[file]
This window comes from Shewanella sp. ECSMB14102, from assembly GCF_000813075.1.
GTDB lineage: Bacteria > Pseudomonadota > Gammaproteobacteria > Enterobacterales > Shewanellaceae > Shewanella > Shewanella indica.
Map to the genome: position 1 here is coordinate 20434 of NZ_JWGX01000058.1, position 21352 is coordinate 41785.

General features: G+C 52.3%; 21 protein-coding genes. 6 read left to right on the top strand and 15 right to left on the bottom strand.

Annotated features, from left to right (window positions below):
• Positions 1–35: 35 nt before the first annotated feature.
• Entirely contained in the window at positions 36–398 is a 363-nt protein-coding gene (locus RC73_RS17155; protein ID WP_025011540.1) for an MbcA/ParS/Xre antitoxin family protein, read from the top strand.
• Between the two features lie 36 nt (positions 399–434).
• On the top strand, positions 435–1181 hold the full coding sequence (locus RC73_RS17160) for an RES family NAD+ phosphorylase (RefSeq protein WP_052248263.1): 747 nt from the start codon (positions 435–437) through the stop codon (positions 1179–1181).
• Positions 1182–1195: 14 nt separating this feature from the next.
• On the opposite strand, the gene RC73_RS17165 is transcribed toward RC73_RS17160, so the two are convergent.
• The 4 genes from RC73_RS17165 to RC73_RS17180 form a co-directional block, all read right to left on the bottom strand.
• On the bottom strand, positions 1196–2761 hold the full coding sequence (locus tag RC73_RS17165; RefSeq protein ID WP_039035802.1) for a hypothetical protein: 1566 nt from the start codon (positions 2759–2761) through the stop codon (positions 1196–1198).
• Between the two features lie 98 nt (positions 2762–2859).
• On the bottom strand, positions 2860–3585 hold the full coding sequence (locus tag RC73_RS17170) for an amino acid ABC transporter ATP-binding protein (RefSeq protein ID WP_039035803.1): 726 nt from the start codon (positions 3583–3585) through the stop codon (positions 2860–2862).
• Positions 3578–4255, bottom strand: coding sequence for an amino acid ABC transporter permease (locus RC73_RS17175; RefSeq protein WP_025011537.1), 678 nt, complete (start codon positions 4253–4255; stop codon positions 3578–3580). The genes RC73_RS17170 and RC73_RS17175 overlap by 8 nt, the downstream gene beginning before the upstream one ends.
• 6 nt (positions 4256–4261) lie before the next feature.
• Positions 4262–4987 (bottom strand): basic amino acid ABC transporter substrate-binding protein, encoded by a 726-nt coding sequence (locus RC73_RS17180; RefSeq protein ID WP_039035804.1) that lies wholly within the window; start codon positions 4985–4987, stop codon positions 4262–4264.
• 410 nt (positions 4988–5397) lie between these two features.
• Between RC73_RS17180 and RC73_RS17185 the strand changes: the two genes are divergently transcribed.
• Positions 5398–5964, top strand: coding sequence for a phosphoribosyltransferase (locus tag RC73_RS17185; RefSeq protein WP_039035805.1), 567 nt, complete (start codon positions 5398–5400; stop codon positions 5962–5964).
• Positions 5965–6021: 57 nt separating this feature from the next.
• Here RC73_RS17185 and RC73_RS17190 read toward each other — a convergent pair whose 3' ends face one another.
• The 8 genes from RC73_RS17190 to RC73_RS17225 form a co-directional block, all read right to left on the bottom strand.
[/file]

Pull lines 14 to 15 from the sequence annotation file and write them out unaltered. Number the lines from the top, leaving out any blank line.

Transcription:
• Between the two features lie 98 nt (positions 2762–2859).
• On the bottom strand, positions 2860–3585 hold the full coding sequence (locus tag RC73_RS17170) for an amino acid ABC transporter ATP-binding protein (RefSeq protein ID WP_039035803.1): 726 nt from the start codon (positions 3583–3585) through the stop codon (positions 2860–2862).